The first step first-time home buyers can take to repair their credit is to request their credit reports.
Chicago, IL (PRWEB) February 20, 2015
When first-time home buyers think they're finally ready to purchase a house, The Federal Savings Bank strongly encourages them to check their credit first. Not only do their credit histories affect their chances for approval, their credit scores could influence the interest rates offered for their mortgages. To ensure lenders, like The Federal Savings Bank, look favorably on mortgage applications, home buyers could follow these three steps to repair their credit:
1. Check their credit scores
The first step first-time home buyers can take to repair their credit is to request their credit reports. The report will break down their payment histories, accounts opened, their credit scores and other information lenders will also see. Borrowers should review their reports and determine whether there are items that are inaccurate or missing. Consumers are able to receive a free copy of their credit reports once every 12 months from each of the three major credit reporting bureaus - Equifax, Experian and TransUnion - according to the U.S. Federal Trade Commission.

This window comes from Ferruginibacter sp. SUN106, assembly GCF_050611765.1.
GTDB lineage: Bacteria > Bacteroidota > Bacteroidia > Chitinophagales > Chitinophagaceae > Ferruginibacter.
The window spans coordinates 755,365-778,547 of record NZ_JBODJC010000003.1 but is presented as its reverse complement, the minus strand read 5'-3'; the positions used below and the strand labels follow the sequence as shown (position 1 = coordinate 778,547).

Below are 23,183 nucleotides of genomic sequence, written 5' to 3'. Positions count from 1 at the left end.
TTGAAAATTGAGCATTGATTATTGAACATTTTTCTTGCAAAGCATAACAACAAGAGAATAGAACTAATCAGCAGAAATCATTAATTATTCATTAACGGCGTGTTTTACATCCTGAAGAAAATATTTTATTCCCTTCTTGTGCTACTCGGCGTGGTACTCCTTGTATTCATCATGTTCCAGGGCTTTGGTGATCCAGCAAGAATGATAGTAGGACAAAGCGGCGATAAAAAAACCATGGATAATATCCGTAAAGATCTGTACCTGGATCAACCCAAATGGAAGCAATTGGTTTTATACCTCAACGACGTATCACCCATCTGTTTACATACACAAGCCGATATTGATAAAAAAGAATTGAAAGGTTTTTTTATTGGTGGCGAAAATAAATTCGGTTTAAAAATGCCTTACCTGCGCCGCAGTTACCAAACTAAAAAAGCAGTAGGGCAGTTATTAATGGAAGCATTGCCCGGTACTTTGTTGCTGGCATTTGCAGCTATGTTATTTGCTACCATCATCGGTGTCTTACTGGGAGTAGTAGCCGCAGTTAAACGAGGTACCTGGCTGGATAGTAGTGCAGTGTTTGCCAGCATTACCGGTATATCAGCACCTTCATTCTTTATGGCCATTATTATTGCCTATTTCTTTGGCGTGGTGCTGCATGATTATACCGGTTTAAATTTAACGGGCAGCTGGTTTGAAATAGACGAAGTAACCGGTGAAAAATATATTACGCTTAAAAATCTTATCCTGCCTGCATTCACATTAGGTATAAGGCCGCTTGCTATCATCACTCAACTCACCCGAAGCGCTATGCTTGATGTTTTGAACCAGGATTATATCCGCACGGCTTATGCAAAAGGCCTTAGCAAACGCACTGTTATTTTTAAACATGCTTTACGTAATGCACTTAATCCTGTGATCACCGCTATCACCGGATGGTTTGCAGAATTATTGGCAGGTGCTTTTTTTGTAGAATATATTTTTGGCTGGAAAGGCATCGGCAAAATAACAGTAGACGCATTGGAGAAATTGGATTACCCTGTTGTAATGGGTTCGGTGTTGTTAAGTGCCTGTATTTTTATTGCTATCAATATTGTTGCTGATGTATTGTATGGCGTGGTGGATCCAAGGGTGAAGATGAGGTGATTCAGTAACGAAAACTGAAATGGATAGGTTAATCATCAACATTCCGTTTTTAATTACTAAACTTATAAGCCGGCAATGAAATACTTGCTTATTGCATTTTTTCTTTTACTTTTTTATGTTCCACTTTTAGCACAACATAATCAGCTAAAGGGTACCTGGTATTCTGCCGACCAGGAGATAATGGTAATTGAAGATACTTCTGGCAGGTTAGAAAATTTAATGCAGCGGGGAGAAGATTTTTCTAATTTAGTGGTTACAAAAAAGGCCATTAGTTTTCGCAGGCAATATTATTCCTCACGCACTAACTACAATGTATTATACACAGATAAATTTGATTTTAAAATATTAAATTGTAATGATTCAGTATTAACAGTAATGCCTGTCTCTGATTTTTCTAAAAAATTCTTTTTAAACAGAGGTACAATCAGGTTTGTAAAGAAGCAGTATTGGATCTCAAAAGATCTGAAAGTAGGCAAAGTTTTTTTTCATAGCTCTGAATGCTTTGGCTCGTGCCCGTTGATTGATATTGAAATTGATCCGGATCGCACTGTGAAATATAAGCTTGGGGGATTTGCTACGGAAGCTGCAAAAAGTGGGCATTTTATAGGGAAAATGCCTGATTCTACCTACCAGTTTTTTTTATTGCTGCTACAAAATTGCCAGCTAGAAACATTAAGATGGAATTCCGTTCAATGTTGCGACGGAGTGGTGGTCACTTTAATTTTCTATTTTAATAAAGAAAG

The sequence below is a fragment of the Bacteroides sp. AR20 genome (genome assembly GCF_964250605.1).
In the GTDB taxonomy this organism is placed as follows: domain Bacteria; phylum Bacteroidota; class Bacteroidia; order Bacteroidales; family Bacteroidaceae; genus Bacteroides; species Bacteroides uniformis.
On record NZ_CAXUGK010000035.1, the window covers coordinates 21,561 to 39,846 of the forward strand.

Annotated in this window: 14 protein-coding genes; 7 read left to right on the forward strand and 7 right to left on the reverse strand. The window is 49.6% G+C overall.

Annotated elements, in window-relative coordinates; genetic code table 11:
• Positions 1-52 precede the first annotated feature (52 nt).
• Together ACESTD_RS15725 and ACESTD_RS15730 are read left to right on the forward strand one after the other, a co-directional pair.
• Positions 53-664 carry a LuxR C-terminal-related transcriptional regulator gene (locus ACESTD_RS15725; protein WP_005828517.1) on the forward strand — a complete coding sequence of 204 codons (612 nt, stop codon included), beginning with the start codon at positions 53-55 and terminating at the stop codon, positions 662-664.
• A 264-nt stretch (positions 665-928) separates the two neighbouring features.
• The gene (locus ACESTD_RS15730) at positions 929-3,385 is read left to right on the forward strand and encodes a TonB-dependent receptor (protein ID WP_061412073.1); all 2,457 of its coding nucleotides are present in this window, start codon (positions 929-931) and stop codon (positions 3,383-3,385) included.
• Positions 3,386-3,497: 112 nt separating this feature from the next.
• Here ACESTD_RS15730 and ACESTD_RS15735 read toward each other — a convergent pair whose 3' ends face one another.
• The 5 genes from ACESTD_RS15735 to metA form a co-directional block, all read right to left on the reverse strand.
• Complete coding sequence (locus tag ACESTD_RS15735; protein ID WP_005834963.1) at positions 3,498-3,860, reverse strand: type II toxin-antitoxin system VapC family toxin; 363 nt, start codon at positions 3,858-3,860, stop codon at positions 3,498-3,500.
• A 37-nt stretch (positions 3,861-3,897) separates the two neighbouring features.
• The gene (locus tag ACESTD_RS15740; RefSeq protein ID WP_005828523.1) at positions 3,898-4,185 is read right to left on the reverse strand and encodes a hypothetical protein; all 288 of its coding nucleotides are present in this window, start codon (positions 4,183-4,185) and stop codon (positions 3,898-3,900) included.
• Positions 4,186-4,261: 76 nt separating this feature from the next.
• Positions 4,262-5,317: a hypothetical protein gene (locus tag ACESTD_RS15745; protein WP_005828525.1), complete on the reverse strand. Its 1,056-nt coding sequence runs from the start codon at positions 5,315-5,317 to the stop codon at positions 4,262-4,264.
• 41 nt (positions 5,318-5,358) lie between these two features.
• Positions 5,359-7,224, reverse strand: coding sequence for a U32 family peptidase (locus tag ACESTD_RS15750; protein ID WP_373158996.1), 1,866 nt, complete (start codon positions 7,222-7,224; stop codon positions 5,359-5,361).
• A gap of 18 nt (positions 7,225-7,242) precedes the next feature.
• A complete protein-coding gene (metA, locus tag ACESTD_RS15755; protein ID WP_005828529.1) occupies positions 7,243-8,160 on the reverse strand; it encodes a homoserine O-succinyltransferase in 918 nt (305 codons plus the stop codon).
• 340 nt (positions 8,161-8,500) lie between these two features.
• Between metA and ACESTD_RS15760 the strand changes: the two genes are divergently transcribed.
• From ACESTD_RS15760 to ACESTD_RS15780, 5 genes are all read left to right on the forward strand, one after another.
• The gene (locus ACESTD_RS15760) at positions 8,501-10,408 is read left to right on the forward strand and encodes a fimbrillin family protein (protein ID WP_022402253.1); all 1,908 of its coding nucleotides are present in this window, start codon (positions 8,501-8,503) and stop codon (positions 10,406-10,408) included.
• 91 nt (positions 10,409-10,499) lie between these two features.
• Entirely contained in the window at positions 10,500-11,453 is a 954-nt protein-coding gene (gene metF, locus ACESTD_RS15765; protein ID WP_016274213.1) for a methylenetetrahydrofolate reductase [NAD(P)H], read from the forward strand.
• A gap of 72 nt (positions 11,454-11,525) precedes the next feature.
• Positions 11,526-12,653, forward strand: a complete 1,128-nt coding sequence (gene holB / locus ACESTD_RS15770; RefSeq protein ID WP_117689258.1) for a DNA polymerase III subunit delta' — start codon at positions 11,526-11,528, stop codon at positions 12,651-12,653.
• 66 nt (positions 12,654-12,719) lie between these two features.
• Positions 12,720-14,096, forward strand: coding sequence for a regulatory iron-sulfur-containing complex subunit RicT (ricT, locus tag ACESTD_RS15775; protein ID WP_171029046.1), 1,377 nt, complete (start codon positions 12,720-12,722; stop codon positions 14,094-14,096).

2. Contact the credit reporting bureaus and creditors
If consumers find there is something wrong with their credit reports, they should reach out to the credit bureau that generated the report - as well as creditors listed on these accounts. Consumers should contact the credit reporting company either through a written letter or an online form describing what is incorrect about the report and provide evidence along with their disputes.
3. Keep other accounts in good standing
As first-time home buyers wait for a response from the credit reporting companies about their credit report disputes, they should make sure their other accounts remain in good standing - that is, that they have no negative information associated with these credit obligations - by paying bills on time, according to Freddie Mac.
First-time home buyers ready to purchase a home can contact the Federal Savings Bank, a veteran owned bank, to learn more about mortgages.